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  • 2 months later...

This ol' chestnut just won't go away!!

We have issued new contracts today, with staff working 6.5hrs including a 20min paid break away from the children.

Guess what? They don't want them!! They think they are going to be more disruptive to the routine and the children and "what would we do anyway seeing as we can even leave the premises" Ho Hum.

So, I've called ACAS who were great - officially there is no opt out of rest breaks, it is statutory; even if the staff want to put a clause in their contract, we can't override the law.

Then the advisor looked at an employment and said that there is actually an option where we can "modify or exclude entitlement to rest breaks...." but it isn't as simple as putting it in the contract. As is it a Common Collective Agreement, we would need to create a working party, have a work rep, do a full consultation then get an agreement (ACAS will be able to offer advice on this, phew!) Plus, if there was an incident at 6.05hrs, the first thing H&S would ask is about working hours/breaks, so we are potentially opening ourselves up to litigation in the (rare) event of. Argh!

The other option (which I'm kinda liking) is to do a staggered start/end to the day, so the supervisor would be in from 8.45 (she only works mornings so not eligible for breaks) Then 2 staff start at 9 and finiish at 3 with the children (plus this allows them to collect their children on time at 3,15 from school) The other 2 staff start at 9.15 and end at 3.15, so time for tidy up.

We have an open door/rolling start, so ratios would be covered until 9.15.

The other issue I have is that staff, until now, have been paid 7 hours to compensate for no lunch break. This staggered shift option would mean they only work and get paid for 6 hours, so they would lose 2 hours/week (Mon and Weds when we do full days)

Has anyone got any words of wisdom - should we enforce the break option? Or move to staggered start/end?

Edited by Running Bunny
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My lot don't want unpaid "rest breaks" (they would rather have the money!) and as most only work 6.5 hours then it is almost daft to fit this in without major disruption - they do eat their lunch with the children and get a couple of chances for a lukewarm tea or coffee most sessions.

There is a whole thing on rest breaks here:

https://www.gov.uk/rest-breaks-work/overview

I think we fall into the category of having a "collective agreement" either that or by giving breaks fit this paragraph of the Compensatory breaks section:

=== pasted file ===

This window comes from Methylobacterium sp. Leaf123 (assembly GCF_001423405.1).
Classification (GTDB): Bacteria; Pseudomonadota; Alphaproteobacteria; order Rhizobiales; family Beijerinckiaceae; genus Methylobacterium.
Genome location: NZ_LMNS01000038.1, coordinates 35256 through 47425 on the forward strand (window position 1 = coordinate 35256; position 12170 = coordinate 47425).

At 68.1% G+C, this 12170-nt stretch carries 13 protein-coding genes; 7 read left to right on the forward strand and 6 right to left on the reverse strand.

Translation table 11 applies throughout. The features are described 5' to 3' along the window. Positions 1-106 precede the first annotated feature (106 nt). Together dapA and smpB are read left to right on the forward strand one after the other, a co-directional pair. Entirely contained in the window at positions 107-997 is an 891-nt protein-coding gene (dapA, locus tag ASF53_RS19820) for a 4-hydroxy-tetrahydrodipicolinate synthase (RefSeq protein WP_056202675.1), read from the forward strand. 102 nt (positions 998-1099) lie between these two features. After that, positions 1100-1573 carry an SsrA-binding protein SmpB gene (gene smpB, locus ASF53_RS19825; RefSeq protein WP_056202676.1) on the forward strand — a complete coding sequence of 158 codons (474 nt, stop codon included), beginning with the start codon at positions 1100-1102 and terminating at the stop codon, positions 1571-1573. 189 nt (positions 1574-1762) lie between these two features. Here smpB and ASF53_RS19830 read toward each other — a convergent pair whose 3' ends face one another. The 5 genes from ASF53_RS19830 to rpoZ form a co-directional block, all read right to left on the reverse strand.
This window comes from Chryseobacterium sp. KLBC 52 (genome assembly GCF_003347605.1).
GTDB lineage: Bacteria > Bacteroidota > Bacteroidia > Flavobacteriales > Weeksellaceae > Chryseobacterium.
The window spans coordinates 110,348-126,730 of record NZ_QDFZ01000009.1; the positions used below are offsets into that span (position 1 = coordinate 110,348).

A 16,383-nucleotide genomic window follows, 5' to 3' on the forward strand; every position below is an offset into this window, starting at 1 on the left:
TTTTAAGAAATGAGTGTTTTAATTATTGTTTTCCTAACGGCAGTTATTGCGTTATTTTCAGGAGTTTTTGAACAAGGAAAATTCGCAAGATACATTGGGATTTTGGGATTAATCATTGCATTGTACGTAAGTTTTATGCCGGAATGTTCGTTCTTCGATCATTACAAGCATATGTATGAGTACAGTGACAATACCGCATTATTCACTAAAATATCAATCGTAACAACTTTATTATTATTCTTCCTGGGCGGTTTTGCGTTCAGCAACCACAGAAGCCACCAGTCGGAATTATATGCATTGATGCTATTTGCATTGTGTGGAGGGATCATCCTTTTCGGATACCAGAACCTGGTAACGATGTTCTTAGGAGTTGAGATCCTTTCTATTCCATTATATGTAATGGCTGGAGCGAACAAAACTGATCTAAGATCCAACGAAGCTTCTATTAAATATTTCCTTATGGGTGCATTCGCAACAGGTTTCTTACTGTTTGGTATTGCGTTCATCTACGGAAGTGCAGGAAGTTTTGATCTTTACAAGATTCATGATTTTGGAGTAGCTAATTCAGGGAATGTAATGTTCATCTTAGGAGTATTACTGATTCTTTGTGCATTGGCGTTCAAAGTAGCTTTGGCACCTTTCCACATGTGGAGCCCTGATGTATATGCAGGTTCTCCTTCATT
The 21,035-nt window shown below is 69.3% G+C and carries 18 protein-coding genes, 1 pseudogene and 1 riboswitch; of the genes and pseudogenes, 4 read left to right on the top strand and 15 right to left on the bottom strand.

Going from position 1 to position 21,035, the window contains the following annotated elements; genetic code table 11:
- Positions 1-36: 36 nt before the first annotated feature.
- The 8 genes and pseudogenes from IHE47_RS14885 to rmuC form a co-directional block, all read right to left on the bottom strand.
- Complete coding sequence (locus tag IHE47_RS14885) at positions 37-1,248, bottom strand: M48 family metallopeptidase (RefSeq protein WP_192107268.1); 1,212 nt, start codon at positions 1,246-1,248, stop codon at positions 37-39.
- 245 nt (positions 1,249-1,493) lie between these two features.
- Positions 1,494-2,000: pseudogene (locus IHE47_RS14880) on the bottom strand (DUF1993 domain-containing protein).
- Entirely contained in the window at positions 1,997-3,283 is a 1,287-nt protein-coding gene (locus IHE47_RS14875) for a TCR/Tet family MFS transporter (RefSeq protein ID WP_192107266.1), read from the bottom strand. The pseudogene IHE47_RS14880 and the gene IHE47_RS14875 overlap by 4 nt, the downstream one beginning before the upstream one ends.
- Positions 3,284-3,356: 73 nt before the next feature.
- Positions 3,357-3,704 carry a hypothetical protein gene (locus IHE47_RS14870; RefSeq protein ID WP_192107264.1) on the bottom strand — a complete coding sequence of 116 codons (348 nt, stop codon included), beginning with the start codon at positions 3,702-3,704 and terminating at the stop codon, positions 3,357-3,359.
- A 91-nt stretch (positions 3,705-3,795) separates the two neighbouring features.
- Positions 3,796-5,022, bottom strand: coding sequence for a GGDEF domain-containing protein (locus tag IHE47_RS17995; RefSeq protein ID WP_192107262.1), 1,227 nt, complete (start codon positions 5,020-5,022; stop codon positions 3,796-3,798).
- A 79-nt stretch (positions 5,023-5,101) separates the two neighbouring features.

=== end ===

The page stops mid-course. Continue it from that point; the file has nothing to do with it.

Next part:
• they need to work because there’s an exceptional event, an accident or a risk that an accident is about to happen -

There is no definition of "accident" and if too many staff are off the floor having a break then there is most definitely the risk that an accident is about to happen! xDxD

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Breaks are unpaid but if you want to pay staff for them you can - it would set a precedent if you do pay for breaks and would probably be hard to get out of that arrangement if finances couldn't keep it up. I know that we couldn't afford to pay for breaks plus the extra cover that may/may not be needed given current funding levels - especially with the pensions contributions looming!

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Ours is going to be a paid break so they have to stay on the premises and are therefore available if needed. Our supervisor is out of ratio, and then will be back in ratios whilst covering for breaks.

When I spoke to ACAS yesterday, they said that the compensatory pay for not being able to take a break wouldn't apply (I haven't written down why) I *think* it's because they can in theory have a break. The compensatory bit covers catering staff, for example who can't have a break over the busy lunch period and would therefore go over their 6 hours.

As far as the collective agreement is concerned - this has to be done in a formal way - it is not as simple as the staff agreeing to an amendment to their current contract (which is what our staff were asking for, and we would have probably given them) You need to have a working party etc as per my post above.

Whatever you do, just make sure you are covered as far as the law is concerned.

Incidentally, the staff have agreed to trial the breaks until Christmas...